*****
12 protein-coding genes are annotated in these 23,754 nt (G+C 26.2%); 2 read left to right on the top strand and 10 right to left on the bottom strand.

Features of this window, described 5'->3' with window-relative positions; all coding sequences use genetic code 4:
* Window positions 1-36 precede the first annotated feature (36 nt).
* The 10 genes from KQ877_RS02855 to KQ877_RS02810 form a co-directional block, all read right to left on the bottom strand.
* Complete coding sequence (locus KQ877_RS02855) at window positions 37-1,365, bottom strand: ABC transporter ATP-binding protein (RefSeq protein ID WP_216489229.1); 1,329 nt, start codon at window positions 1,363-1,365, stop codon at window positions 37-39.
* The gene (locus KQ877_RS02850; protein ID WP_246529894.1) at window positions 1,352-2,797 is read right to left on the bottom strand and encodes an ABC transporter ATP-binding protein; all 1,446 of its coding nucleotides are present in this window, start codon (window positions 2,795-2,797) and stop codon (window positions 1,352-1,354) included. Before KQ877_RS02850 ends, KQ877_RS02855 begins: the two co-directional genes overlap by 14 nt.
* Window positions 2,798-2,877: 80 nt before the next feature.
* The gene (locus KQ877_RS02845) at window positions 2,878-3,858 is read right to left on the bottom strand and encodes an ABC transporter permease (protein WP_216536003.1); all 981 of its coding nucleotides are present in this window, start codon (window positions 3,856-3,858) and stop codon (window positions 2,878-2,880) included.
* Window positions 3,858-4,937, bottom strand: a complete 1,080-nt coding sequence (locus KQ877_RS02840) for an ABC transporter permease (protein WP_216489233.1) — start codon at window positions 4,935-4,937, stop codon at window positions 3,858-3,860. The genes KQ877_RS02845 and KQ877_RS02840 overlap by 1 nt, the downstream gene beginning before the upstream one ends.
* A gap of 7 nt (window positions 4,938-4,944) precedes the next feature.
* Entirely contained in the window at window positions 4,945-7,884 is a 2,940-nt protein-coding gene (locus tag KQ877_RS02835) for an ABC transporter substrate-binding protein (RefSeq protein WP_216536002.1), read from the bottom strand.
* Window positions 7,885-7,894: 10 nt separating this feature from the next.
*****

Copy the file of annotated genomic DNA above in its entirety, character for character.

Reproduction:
12 protein-coding genes are annotated in these 23,754 nt (G+C 26.2%); 2 read left to right on the top strand and 10 right to left on the bottom strand.

Features of this window, described 5'->3' with window-relative positions; all coding sequences use genetic code 4:
* Window positions 1-36 precede the first annotated feature (36 nt).
* The 10 genes from KQ877_RS02855 to KQ877_RS02810 form a co-directional block, all read right to left on the bottom strand.
* Complete coding sequence (locus KQ877_RS02855) at window positions 37-1,365, bottom strand: ABC transporter ATP-binding protein (RefSeq protein ID WP_216489229.1); 1,329 nt, start codon at window positions 1,363-1,365, stop codon at window positions 37-39.
* The gene (locus KQ877_RS02850; protein ID WP_246529894.1) at window positions 1,352-2,797 is read right to left on the bottom strand and encodes an ABC transporter ATP-binding protein; all 1,446 of its coding nucleotides are present in this window, start codon (window positions 2,795-2,797) and stop codon (window positions 1,352-1,354) included. Before KQ877_RS02850 ends, KQ877_RS02855 begins: the two co-directional genes overlap by 14 nt.
* Window positions 2,798-2,877: 80 nt before the next feature.
* The gene (locus KQ877_RS02845) at window positions 2,878-3,858 is read right to left on the bottom strand and encodes an ABC transporter permease (protein WP_216536003.1); all 981 of its coding nucleotides are present in this window, start codon (window positions 3,856-3,858) and stop codon (window positions 2,878-2,880) included.
* Window positions 3,858-4,937, bottom strand: a complete 1,080-nt coding sequence (locus KQ877_RS02840) for an ABC transporter permease (protein WP_216489233.1) — start codon at window positions 4,935-4,937, stop codon at window positions 3,858-3,860. The genes KQ877_RS02845 and KQ877_RS02840 overlap by 1 nt, the downstream gene beginning before the upstream one ends.
* A gap of 7 nt (window positions 4,938-4,944) precedes the next feature.
* Entirely contained in the window at window positions 4,945-7,884 is a 2,940-nt protein-coding gene (locus tag KQ877_RS02835) for an ABC transporter substrate-binding protein (RefSeq protein WP_216536002.1), read from the bottom strand.
* Window positions 7,885-7,894: 10 nt separating this feature from the next.